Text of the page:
Computer theft prompts data security notification for current, former students
Thousands of current and former Institute of Technology students are receiving notification letters informing them that their personal data was contained on two computers stolen from Lind Hall in mid-August. Those affected include:
- students entering the Institute of Technology as freshmen from fall 1991 through fall 2005 and those admitted for fall 2006;
- students transferring to the lower division of IT from fall 1999 through fall 2004, and who were still in lower division for fall 2004; and
- those admitted as IT lower division transfer students for fall 2006.
The information contained in the freshman files includes name, address, phone number, University of Minnesota student ID number, birth date, citizenship, high school attended, high school rank, standardized test scores (ACT, SAT), Advanced Placement and International Baccalaureate scores, University of Minnesota GPA, grades in some University courses, and, for a few students, coded information on probationary status. For transfer students, only name, ID number and coded probationary information were included.
Social Security numbers were included for some students: the freshmen class of 1991 (559 students) and 43 students for whom letters were written supporting appeals for financial aid over a number of years.
Because of the potential for identity theft, the individuals whose Social Security numbers are at risk have been sent separate letters that include information about how to protect their records. Information about credit monitoring can be found on the Consumers Union Web site.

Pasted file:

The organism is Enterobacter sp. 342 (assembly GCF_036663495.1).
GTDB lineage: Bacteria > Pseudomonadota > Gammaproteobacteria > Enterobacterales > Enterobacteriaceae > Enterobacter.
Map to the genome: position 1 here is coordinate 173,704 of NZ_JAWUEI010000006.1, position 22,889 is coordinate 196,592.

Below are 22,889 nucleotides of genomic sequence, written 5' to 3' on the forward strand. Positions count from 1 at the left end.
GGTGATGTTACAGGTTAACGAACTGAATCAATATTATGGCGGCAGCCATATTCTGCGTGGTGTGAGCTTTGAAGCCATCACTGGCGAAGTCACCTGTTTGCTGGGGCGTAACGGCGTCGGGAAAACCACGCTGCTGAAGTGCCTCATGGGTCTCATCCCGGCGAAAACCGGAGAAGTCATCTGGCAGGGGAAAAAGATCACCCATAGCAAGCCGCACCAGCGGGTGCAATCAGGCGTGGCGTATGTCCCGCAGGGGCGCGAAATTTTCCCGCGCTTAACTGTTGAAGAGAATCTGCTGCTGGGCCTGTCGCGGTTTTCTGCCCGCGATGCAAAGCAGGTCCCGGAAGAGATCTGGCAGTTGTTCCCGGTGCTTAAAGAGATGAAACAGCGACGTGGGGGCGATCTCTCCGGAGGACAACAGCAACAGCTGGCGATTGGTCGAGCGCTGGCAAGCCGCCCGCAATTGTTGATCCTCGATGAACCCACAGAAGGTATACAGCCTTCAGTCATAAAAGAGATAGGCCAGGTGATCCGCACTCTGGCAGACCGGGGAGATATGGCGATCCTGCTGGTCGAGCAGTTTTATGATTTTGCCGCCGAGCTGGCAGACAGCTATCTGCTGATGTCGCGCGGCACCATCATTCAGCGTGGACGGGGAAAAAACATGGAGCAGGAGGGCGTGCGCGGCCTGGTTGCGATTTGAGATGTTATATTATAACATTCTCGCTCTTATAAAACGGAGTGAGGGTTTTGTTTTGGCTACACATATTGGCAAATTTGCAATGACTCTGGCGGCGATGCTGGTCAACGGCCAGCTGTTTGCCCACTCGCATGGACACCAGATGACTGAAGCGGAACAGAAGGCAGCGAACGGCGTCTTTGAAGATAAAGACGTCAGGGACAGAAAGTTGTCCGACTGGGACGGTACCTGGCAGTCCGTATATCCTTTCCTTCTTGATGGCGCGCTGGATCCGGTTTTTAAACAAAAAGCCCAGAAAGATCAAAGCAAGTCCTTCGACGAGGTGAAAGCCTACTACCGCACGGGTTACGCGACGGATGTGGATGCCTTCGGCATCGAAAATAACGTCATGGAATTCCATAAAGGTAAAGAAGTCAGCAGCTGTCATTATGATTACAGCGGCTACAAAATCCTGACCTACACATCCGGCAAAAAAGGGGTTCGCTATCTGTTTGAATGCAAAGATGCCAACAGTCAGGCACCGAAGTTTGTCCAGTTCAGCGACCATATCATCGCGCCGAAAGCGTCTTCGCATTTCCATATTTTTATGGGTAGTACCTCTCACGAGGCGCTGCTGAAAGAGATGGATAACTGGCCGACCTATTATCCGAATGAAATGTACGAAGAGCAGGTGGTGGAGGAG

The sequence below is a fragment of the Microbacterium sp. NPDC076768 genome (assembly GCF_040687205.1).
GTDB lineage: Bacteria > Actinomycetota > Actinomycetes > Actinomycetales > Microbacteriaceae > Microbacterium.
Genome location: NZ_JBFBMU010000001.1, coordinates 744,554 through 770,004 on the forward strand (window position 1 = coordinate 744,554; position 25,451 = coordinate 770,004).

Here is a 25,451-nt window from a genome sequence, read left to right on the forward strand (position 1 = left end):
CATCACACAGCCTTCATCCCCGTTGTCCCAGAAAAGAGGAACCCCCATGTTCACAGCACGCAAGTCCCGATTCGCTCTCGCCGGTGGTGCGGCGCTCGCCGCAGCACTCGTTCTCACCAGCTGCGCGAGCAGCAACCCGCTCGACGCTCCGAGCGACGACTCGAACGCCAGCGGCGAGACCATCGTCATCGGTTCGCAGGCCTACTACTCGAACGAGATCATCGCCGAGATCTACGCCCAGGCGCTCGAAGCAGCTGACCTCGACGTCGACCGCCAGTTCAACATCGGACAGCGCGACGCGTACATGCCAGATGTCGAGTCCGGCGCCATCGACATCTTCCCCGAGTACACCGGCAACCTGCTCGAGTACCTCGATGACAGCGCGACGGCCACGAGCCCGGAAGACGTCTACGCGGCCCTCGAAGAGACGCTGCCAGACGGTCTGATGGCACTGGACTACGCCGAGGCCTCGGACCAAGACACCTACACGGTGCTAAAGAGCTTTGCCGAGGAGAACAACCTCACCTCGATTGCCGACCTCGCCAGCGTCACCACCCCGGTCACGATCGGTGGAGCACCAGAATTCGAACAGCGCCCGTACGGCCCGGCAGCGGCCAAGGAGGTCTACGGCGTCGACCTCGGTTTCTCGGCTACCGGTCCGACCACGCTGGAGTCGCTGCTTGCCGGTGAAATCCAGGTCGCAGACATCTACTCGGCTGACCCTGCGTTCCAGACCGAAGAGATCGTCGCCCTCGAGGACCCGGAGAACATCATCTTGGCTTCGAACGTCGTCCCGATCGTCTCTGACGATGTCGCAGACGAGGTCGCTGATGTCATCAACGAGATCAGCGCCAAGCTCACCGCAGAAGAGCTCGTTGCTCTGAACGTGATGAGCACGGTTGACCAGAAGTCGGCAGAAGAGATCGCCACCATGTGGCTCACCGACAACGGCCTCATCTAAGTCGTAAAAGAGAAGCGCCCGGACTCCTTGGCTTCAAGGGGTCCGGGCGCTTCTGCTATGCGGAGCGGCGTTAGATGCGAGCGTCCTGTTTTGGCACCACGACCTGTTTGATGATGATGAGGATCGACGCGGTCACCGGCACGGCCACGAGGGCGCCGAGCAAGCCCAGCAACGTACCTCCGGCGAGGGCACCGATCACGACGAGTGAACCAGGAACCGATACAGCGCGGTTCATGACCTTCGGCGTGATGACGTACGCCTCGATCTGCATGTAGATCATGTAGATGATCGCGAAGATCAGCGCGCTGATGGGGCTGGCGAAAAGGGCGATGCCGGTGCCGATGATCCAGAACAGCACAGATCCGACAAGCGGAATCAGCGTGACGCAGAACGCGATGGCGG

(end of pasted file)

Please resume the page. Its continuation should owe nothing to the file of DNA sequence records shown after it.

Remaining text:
The U of M student ID number is valid only at the University. It is password protected and the University computer system prohibits access to records without passwords. No one can access financial or academic records with only the name, ID, Social Security number, and/or birth date. No passwords were contained on the stolen computers.
Although there is the potential for fraudulent use of the personal information on the stolen computers, the potential for identity theft is considered small. Circumstances indicate that the computers and not the data on them were the target of the theft.
The Institute of Technology and the University have now enhanced data security efforts by increasing the level of physical security for computers and ensuring that student data is stored on secure networks and file storage devices. The University also is developing additional programs and procedures to help improve data security.